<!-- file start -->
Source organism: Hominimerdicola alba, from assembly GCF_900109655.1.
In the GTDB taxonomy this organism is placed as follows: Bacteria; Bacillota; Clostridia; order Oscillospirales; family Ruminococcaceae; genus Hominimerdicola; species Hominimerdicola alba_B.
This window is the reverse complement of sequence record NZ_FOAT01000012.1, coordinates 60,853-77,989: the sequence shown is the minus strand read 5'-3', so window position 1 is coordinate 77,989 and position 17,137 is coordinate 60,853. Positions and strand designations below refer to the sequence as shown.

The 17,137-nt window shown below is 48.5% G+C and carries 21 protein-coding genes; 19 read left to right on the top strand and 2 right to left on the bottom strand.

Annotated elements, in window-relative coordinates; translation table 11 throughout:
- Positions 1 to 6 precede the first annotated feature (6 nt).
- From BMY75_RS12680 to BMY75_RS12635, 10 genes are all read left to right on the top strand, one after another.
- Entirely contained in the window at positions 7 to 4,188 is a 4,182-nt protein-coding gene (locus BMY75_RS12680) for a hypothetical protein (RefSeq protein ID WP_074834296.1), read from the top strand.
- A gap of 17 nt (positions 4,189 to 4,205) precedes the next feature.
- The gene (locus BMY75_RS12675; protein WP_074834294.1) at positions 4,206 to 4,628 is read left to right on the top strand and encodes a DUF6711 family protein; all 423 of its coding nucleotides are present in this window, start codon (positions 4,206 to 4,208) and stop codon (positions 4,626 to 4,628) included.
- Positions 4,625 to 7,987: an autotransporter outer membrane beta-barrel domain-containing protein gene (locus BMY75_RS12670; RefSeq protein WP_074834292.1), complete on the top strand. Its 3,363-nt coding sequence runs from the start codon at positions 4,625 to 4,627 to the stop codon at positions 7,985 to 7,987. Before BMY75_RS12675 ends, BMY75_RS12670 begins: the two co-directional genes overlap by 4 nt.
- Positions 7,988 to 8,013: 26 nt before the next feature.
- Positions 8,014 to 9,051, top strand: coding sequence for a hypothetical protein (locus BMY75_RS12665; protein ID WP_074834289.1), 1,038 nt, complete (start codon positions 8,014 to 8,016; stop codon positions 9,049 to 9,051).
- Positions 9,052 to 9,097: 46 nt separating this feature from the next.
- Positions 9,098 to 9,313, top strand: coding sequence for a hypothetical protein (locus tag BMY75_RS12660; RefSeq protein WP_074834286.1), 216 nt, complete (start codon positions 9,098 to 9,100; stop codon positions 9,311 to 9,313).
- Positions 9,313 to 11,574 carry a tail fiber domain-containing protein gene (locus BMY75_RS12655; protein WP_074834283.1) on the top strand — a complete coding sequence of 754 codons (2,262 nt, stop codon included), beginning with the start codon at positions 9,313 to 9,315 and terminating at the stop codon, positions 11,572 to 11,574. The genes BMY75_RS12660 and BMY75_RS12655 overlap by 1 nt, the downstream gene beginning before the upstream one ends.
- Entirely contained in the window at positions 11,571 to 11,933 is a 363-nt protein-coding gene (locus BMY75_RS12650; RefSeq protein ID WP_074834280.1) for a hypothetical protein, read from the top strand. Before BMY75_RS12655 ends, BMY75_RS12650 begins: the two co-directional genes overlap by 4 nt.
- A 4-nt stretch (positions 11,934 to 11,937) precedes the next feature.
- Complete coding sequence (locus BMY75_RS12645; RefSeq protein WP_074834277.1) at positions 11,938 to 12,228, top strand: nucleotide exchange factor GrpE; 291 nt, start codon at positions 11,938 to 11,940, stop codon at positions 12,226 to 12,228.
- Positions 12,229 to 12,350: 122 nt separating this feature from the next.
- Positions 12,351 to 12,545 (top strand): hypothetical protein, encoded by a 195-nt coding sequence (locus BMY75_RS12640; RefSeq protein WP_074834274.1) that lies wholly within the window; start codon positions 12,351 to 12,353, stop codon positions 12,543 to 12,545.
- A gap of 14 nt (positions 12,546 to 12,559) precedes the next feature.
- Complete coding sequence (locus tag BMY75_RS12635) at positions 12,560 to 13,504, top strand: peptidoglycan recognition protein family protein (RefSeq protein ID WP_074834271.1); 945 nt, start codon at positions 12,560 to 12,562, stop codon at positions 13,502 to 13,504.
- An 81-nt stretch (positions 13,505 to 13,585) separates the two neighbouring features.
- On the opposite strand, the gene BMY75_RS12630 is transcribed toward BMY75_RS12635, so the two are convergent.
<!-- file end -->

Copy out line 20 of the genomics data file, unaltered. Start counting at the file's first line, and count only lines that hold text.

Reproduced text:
- Positions 12,229 to 12,350: 122 nt separating this feature from the next.